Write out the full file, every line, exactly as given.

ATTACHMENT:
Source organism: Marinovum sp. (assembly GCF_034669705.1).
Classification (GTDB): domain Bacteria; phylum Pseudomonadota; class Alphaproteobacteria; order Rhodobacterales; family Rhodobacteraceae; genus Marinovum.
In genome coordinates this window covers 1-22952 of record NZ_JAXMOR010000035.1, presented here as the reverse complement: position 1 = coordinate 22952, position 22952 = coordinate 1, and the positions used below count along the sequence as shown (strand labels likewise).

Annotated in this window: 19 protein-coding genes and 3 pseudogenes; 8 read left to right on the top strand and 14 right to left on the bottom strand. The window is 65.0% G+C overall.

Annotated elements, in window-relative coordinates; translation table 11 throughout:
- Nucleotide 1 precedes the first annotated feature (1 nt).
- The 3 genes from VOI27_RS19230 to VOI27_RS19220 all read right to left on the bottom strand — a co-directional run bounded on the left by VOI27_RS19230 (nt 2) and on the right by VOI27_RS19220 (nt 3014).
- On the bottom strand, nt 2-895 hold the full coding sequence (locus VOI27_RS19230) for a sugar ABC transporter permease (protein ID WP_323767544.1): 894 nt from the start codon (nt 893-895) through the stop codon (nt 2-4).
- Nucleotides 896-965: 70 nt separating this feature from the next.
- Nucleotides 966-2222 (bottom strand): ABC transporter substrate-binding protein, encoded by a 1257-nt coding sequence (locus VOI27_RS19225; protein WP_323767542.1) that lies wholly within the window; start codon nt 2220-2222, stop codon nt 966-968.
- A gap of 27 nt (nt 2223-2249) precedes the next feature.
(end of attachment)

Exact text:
Source organism: Marinovum sp. (assembly GCF_034669705.1).
Classification (GTDB): domain Bacteria; phylum Pseudomonadota; class Alphaproteobacteria; order Rhodobacterales; family Rhodobacteraceae; genus Marinovum.
In genome coordinates this window covers 1-22952 of record NZ_JAXMOR010000035.1, presented here as the reverse complement: position 1 = coordinate 22952, position 22952 = coordinate 1, and the positions used below count along the sequence as shown (strand labels likewise).

Annotated in this window: 19 protein-coding genes and 3 pseudogenes; 8 read left to right on the top strand and 14 right to left on the bottom strand. The window is 65.0% G+C overall.

Annotated elements, in window-relative coordinates; translation table 11 throughout:
- Nucleotide 1 precedes the first annotated feature (1 nt).
- The 3 genes from VOI27_RS19230 to VOI27_RS19220 all read right to left on the bottom strand — a co-directional run bounded on the left by VOI27_RS19230 (nt 2) and on the right by VOI27_RS19220 (nt 3014).
- On the bottom strand, nt 2-895 hold the full coding sequence (locus VOI27_RS19230) for a sugar ABC transporter permease (protein ID WP_323767544.1): 894 nt from the start codon (nt 893-895) through the stop codon (nt 2-4).
- Nucleotides 896-965: 70 nt separating this feature from the next.
- Nucleotides 966-2222 (bottom strand): ABC transporter substrate-binding protein, encoded by a 1257-nt coding sequence (locus VOI27_RS19225; protein WP_323767542.1) that lies wholly within the window; start codon nt 2220-2222, stop codon nt 966-968.
- A gap of 27 nt (nt 2223-2249) precedes the next feature.